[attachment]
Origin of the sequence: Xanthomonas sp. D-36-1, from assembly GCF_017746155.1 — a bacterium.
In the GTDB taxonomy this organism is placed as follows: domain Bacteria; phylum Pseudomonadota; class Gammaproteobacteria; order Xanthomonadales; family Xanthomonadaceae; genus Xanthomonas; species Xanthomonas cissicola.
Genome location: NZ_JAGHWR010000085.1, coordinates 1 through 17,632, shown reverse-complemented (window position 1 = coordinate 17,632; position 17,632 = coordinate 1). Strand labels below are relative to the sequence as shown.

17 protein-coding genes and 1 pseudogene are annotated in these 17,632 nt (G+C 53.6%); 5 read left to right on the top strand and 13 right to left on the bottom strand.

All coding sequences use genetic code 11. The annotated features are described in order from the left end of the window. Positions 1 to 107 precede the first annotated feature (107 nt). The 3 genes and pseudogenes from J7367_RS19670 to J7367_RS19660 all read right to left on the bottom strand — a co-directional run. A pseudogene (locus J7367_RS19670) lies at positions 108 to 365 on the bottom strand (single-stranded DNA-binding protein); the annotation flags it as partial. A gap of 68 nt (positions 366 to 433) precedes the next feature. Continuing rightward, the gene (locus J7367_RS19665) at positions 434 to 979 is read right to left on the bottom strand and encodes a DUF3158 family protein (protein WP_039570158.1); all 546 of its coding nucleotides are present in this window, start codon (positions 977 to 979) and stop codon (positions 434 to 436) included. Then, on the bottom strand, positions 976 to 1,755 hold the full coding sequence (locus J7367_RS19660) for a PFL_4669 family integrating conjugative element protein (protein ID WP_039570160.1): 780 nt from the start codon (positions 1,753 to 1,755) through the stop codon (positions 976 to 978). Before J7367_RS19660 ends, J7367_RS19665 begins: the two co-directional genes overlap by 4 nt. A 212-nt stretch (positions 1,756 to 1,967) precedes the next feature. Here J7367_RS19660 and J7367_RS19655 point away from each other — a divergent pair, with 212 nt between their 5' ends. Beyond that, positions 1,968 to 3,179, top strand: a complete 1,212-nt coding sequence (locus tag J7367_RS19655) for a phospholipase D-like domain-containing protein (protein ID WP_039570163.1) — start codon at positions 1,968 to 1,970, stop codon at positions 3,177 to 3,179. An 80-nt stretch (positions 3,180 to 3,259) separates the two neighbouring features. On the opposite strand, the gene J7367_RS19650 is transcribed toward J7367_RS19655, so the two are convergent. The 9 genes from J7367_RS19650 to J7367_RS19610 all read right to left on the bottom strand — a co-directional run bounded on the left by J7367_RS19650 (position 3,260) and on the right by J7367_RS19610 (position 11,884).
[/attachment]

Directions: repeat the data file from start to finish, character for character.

Origin of the sequence: Xanthomonas sp. D-36-1, from assembly GCF_017746155.1 — a bacterium.
In the GTDB taxonomy this organism is placed as follows: domain Bacteria; phylum Pseudomonadota; class Gammaproteobacteria; order Xanthomonadales; family Xanthomonadaceae; genus Xanthomonas; species Xanthomonas cissicola.
Genome location: NZ_JAGHWR010000085.1, coordinates 1 through 17,632, shown reverse-complemented (window position 1 = coordinate 17,632; position 17,632 = coordinate 1). Strand labels below are relative to the sequence as shown.

17 protein-coding genes and 1 pseudogene are annotated in these 17,632 nt (G+C 53.6%); 5 read left to right on the top strand and 13 right to left on the bottom strand.

All coding sequences use genetic code 11. The annotated features are described in order from the left end of the window. Positions 1 to 107 precede the first annotated feature (107 nt). The 3 genes and pseudogenes from J7367_RS19670 to J7367_RS19660 all read right to left on the bottom strand — a co-directional run. A pseudogene (locus J7367_RS19670) lies at positions 108 to 365 on the bottom strand (single-stranded DNA-binding protein); the annotation flags it as partial. A gap of 68 nt (positions 366 to 433) precedes the next feature. Continuing rightward, the gene (locus J7367_RS19665) at positions 434 to 979 is read right to left on the bottom strand and encodes a DUF3158 family protein (protein WP_039570158.1); all 546 of its coding nucleotides are present in this window, start codon (positions 977 to 979) and stop codon (positions 434 to 436) included. Then, on the bottom strand, positions 976 to 1,755 hold the full coding sequence (locus J7367_RS19660) for a PFL_4669 family integrating conjugative element protein (protein ID WP_039570160.1): 780 nt from the start codon (positions 1,753 to 1,755) through the stop codon (positions 976 to 978). Before J7367_RS19660 ends, J7367_RS19665 begins: the two co-directional genes overlap by 4 nt. A 212-nt stretch (positions 1,756 to 1,967) precedes the next feature. Here J7367_RS19660 and J7367_RS19655 point away from each other — a divergent pair, with 212 nt between their 5' ends. Beyond that, positions 1,968 to 3,179, top strand: a complete 1,212-nt coding sequence (locus tag J7367_RS19655) for a phospholipase D-like domain-containing protein (protein ID WP_039570163.1) — start codon at positions 1,968 to 1,970, stop codon at positions 3,177 to 3,179. An 80-nt stretch (positions 3,180 to 3,259) separates the two neighbouring features. On the opposite strand, the gene J7367_RS19650 is transcribed toward J7367_RS19655, so the two are convergent. The 9 genes from J7367_RS19650 to J7367_RS19610 all read right to left on the bottom strand — a co-directional run bounded on the left by J7367_RS19650 (position 3,260) and on the right by J7367_RS19610 (position 11,884).